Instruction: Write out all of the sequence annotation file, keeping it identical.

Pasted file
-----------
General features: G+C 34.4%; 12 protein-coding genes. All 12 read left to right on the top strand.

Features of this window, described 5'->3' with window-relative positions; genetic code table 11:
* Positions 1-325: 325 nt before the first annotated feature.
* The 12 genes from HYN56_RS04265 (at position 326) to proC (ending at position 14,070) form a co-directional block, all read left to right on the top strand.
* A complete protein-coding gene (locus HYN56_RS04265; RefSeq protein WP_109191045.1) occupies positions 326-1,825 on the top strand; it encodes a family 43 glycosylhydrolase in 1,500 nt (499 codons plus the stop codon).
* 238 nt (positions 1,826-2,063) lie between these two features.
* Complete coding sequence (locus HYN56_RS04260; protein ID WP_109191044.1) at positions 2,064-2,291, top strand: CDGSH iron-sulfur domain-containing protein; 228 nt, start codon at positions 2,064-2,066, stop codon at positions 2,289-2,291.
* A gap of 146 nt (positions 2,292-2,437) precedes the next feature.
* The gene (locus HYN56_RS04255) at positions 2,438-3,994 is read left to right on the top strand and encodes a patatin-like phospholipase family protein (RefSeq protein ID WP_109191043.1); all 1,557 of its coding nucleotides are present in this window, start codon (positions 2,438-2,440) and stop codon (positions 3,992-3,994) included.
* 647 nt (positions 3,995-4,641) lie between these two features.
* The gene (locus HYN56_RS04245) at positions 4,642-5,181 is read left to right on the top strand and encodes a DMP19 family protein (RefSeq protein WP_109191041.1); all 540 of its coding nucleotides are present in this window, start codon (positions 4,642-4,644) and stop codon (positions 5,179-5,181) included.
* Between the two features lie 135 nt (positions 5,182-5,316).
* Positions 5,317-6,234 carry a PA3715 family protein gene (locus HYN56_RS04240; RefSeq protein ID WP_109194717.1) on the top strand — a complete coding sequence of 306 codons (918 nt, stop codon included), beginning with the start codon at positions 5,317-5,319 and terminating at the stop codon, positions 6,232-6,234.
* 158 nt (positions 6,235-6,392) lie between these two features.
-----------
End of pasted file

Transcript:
General features: G+C 34.4%; 12 protein-coding genes. All 12 read left to right on the top strand.

Features of this window, described 5'->3' with window-relative positions; genetic code table 11:
* Positions 1-325: 325 nt before the first annotated feature.
* The 12 genes from HYN56_RS04265 (at position 326) to proC (ending at position 14,070) form a co-directional block, all read left to right on the top strand.
* A complete protein-coding gene (locus HYN56_RS04265; RefSeq protein WP_109191045.1) occupies positions 326-1,825 on the top strand; it encodes a family 43 glycosylhydrolase in 1,500 nt (499 codons plus the stop codon).
* 238 nt (positions 1,826-2,063) lie between these two features.
* Complete coding sequence (locus HYN56_RS04260; protein ID WP_109191044.1) at positions 2,064-2,291, top strand: CDGSH iron-sulfur domain-containing protein; 228 nt, start codon at positions 2,064-2,066, stop codon at positions 2,289-2,291.
* A gap of 146 nt (positions 2,292-2,437) precedes the next feature.
* The gene (locus HYN56_RS04255) at positions 2,438-3,994 is read left to right on the top strand and encodes a patatin-like phospholipase family protein (RefSeq protein ID WP_109191043.1); all 1,557 of its coding nucleotides are present in this window, start codon (positions 2,438-2,440) and stop codon (positions 3,992-3,994) included.
* 647 nt (positions 3,995-4,641) lie between these two features.
* The gene (locus HYN56_RS04245) at positions 4,642-5,181 is read left to right on the top strand and encodes a DMP19 family protein (RefSeq protein WP_109191041.1); all 540 of its coding nucleotides are present in this window, start codon (positions 4,642-4,644) and stop codon (positions 5,179-5,181) included.
* Between the two features lie 135 nt (positions 5,182-5,316).
* Positions 5,317-6,234 carry a PA3715 family protein gene (locus HYN56_RS04240; RefSeq protein ID WP_109194717.1) on the top strand — a complete coding sequence of 306 codons (918 nt, stop codon included), beginning with the start codon at positions 5,317-5,319 and terminating at the stop codon, positions 6,232-6,234.
* 158 nt (positions 6,235-6,392) lie between these two features.